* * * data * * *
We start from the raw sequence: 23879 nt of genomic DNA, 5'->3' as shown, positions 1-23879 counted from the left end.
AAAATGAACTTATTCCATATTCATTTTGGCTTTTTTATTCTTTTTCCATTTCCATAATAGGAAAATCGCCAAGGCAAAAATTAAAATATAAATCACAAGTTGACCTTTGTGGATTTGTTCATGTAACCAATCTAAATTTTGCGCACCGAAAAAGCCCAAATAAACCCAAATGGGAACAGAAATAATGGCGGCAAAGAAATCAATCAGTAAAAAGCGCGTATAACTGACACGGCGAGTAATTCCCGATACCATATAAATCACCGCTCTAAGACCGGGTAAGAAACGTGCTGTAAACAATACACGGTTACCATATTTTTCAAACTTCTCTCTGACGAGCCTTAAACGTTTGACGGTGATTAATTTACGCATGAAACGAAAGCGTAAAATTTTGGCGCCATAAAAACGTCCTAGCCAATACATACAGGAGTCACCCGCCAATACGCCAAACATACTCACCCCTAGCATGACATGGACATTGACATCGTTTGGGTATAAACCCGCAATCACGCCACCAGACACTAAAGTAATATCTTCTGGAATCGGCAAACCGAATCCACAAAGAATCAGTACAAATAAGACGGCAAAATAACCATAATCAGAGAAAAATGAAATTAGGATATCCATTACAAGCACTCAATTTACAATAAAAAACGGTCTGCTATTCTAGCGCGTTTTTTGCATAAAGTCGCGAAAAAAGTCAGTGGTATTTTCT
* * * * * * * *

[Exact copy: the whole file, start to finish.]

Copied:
We start from the raw sequence: 23879 nt of genomic DNA, 5'->3' as shown, positions 1-23879 counted from the left end.
AAAATGAACTTATTCCATATTCATTTTGGCTTTTTTATTCTTTTTCCATTTCCATAATAGGAAAATCGCCAAGGCAAAAATTAAAATATAAATCACAAGTTGACCTTTGTGGATTTGTTCATGTAACCAATCTAAATTTTGCGCACCGAAAAAGCCCAAATAAACCCAAATGGGAACAGAAATAATGGCGGCAAAGAAATCAATCAGTAAAAAGCGCGTATAACTGACACGGCGAGTAATTCCCGATACCATATAAATCACCGCTCTAAGACCGGGTAAGAAACGTGCTGTAAACAATACACGGTTACCATATTTTTCAAACTTCTCTCTGACGAGCCTTAAACGTTTGACGGTGATTAATTTACGCATGAAACGAAAGCGTAAAATTTTGGCGCCATAAAAACGTCCTAGCCAATACATACAGGAGTCACCCGCCAATACGCCAAACATACTCACCCCTAGCATGACATGGACATTGACATCGTTTGGGTATAAACCCGCAATCACGCCACCAGACACTAAAGTAATATCTTCTGGAATCGGCAAACCGAATCCACAAAGAATCAGTACAAATAAGACGGCAAAATAACCATAATCAGAGAAAAATGAAATTAGGATATCCATTACAAGCACTCAATTTACAATAAAAAACGGTCTGCTATTCTAGCGCGTTTTTTGCATAAAGTCGCGAAAAAAGTCAGTGGTATTTTCT